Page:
Easy Breezing on Manitoulin’s Bucolic Bike Routes

Ten Mile Point provides a spectacular backdrop for a well deserved rest stop.

By Isobel Harry, This is Manitoulin April 2020

The indefatigable cheerleader of all things healthy, fun and affordable on two wheels, Maja Mielonen, president of Manitoulin Island Cycling Advocates (MICA), has three words for the previous season of MICA’s curated bicycling activities: “Best summer ever!” 

Based in Central Manitoulin on Mindemoya’s main street (along with Maja’s little bistro, home of Gourmet Garden Gigs in summer) and supported by member-owners of Island businesses of all types and by many volunteers, MICA has expanded and refined its menu of cycling offerings over 10 years as a non-profit organization. 

Riders can choose the annual Passage Ride (June 6-7, 2020) – free ferry, three Island bike routes, two nights’ accommodation (pre-booked by the participants), luggage shuttle, mechanical breakdown assistance, aid and snack stations, dinner and entertainment on Saturday and lunch on Sunday – or head out on a self-guided tour with MICA’s handy Cycling Routes and Road Map, now in its fifth edition, available for $2 on the website.

“The Passage Ride travelled to Little Current last year for the first time using the paved shoulders of Highway 6,” says Ms. Mielonen. “The tour was a hit with the 240 cyclists – the hotels were sold out in town, we featured local foods and drinks to showcase Manitoulin and involved as many MICA members as possible.” MICA members are Island businesses and institutions that are ‘bike-friendly’ – welcoming riders with bike racks, for example, at their accommodations, restaurants, shops and cultural spaces.

New since 2016 are MICA’s Alvar Cycle Tours, five days of riding and four nights in lakeside accommodations in June and September. “We were sold out, all four Alvar tours with 12 riders each, touring galleries, farms, museums, fisheries, cultural sites. Everything’s pre-paid, accommodations, meals, it’s an all-inclusive vacation – riding, eating and sleeping is all you have to do.” Thirty spots were already booked last fall for this year’s Alvar Cycle Tours.

Expositor file photo.

A large part of MICA’s mandate is to raise awareness of the benefits of all those quiet cyclists pedaling through Island communities while visiting shops and restaurants and staying in campgrounds, motels and cottages. MICA received unanimous support from all Island municipalities to its proposal for them to consider including a mobility plan in their strategies for roads, parks and buildings: “Often,” says Ms. Mielonen, “pedestrian safety is not sufficiently included. Good planning is making streets safe for all road users between eight and 80.” Since there are now more safe routes for cyclists, Ms. Mielonen has noticed an increase in Island residents and schoolchildren using bicycles to get around.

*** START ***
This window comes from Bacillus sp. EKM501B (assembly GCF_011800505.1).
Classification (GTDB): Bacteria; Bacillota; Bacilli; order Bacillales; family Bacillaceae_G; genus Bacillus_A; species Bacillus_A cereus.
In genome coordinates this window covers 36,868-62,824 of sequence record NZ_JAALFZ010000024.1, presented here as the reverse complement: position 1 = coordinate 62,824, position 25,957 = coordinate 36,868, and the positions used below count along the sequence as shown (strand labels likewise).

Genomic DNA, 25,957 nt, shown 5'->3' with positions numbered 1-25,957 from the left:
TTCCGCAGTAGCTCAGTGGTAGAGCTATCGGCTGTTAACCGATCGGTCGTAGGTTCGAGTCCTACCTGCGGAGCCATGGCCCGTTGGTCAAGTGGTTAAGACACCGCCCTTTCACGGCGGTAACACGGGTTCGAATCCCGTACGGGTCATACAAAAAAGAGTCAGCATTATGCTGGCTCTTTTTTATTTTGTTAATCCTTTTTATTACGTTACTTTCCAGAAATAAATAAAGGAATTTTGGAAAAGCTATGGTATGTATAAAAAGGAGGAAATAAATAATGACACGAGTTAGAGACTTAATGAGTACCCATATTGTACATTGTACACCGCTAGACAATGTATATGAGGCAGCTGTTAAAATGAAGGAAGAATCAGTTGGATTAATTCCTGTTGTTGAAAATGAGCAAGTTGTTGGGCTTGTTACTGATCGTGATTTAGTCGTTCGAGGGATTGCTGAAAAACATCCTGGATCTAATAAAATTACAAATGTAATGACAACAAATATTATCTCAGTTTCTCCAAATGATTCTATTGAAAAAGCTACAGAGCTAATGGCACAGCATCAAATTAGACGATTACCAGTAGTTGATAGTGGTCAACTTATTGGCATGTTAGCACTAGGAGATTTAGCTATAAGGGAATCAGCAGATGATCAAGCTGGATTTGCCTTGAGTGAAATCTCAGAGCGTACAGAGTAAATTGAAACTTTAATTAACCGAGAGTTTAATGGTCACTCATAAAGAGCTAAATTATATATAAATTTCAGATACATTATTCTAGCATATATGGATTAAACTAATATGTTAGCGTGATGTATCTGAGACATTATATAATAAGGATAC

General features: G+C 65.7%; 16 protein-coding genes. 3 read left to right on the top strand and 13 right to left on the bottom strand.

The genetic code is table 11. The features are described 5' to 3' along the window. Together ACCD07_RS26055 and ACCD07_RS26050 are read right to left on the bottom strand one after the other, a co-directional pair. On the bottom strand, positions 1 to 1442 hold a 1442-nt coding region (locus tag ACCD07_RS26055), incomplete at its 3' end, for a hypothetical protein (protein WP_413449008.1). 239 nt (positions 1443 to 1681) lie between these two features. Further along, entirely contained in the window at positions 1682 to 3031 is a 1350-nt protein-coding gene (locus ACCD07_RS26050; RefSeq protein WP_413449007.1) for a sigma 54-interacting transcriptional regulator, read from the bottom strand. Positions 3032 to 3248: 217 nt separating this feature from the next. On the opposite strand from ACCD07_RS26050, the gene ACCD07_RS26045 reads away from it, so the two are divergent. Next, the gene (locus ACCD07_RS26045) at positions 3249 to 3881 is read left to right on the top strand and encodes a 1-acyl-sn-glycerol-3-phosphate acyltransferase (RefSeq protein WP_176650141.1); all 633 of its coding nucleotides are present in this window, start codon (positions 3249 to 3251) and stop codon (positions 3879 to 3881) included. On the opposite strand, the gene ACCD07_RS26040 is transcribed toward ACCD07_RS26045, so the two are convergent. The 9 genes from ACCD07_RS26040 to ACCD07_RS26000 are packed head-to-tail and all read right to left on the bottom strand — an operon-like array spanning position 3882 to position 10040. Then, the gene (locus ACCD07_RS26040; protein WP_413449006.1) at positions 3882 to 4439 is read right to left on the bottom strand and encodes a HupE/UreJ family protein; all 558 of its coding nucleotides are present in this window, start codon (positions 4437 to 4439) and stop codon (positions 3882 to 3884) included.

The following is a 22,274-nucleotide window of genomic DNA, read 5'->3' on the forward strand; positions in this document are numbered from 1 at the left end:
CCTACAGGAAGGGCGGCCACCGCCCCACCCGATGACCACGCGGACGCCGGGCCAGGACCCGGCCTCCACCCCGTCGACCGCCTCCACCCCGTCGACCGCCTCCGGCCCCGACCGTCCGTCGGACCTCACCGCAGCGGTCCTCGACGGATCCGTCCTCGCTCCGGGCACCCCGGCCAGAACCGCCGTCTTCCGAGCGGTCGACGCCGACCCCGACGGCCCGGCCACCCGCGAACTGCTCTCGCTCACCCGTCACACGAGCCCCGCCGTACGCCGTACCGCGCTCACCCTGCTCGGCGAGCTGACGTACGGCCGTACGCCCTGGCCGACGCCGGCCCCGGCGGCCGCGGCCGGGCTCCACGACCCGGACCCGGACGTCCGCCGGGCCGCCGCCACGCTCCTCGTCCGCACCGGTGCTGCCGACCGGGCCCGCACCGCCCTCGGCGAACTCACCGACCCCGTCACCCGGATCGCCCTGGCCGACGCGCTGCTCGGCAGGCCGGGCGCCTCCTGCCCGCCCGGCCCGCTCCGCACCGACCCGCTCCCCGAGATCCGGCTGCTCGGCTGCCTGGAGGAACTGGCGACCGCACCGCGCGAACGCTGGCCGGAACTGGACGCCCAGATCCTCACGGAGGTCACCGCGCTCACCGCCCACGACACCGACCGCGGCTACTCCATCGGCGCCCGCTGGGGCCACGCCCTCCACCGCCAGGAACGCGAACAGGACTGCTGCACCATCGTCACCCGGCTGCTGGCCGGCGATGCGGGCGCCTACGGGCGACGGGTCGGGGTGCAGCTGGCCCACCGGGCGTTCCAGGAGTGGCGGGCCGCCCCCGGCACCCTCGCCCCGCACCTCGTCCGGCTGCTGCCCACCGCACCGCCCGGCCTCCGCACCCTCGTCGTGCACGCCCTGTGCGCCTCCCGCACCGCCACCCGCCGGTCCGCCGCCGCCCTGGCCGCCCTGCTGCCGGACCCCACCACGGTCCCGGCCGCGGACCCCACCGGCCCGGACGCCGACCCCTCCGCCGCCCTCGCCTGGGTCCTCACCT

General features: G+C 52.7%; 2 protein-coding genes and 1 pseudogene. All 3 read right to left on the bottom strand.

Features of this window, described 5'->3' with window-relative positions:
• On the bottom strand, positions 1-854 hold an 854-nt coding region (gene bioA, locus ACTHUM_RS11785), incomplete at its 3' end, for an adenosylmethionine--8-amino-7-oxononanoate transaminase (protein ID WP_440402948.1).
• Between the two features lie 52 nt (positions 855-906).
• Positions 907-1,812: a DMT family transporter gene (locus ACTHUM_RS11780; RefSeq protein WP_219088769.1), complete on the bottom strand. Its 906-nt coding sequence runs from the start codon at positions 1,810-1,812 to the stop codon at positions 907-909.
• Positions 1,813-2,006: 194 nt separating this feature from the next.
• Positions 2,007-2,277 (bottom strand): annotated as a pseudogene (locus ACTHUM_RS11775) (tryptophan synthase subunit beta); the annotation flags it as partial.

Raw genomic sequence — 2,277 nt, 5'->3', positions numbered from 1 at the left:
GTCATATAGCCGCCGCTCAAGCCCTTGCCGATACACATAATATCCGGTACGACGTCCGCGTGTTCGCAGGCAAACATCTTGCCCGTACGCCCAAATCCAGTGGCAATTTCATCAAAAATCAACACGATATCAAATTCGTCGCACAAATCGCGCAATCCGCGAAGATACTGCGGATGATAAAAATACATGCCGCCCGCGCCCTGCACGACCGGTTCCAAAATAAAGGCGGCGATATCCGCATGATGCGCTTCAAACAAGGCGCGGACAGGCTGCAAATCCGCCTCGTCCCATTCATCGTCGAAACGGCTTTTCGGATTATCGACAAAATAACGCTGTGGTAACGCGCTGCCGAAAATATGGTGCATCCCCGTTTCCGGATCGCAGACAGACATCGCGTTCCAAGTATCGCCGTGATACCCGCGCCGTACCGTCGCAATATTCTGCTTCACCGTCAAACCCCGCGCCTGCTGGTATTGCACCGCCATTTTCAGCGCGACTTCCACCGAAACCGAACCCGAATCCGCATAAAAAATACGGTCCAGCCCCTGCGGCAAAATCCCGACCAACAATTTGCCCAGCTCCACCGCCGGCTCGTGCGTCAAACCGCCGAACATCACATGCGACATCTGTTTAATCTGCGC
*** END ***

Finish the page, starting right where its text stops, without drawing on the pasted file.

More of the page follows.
In 2018, after research into the Island’s most peaceful, scenic back roads, MICA, in partnership with Destination Northern Ontario and FedNor, distributed 60 ‘Bike Route’ signs, posts and a small fee for each installation to all municipalities (except Dawson at the western end of the Island), and erected eight trailhead kiosks. A ninth was announced in the fall – located in Tobermory on the Bruce Peninsula. It gives a sneak preview to cyclists, hikers and other tourists of what to expect when they make the ferry crossing to the Island. The new trailheads allow people to park their cars and ride off on their bikes along routes clearly marked on the large trailhead maps and the Bike Route signs, in their simple green and white splendour, invite riders to explore some of the loveliest land- and waterscapes in Northern Ontario.

MICA’s tireless networking, promotion and activism since their founding in 2010 are the pillars of the organization, encompassing working for better road conditions for cyclists, including MICA’s spectacular impetus in convincing the Ontario government to pave the shoulders of three out of the four Island highways. It involves linking with other regional bike routes, such as the Lake Huron and the Georgian Bay routes that now cross Manitoulin, eventually with the potential to connect internationally to US bike routes. MICA’s lobbying, community outreach and regional and provincial networks are intrinsic to its holistic vision for cycling tourism on the Island. 

Expositor file photo. This is Manitoulin 2020.

MICA’s original dream for the 1,000 km Georgian Bay Cycle Route concept to include Manitoulin is complete (and nearing completion between Sudbury and Muskoka), signed by the Waterfront Regeneration Trust as part of the Great Lakes Waterfront Trail (GLWT).

Recently recognized by peer organizations at the Share the Road Cycling Coalition’s Share the Road Bike Summit in Toronto, MICA was presented with the 2019 Wheels of Change ‘Organization of the Year’ Award. The GLWT also praised MICA for establishing a loop through Manitoulin, thus becoming part of the 3,000-km cycling network, and for their many accomplishments on behalf of better cycling.

MICA’s efforts have brought back an old pastime to the Island, one custom-made for tranquil enjoyment of its natural, historical and cultural attractions, friendly folk and of Manitoulin’s undeniable magic. And for getting from A to B. Celebrate the summer season and saddle up! 

Manitoulin Island Cycling Advocates
6152 Hwy. 542, Mindemoya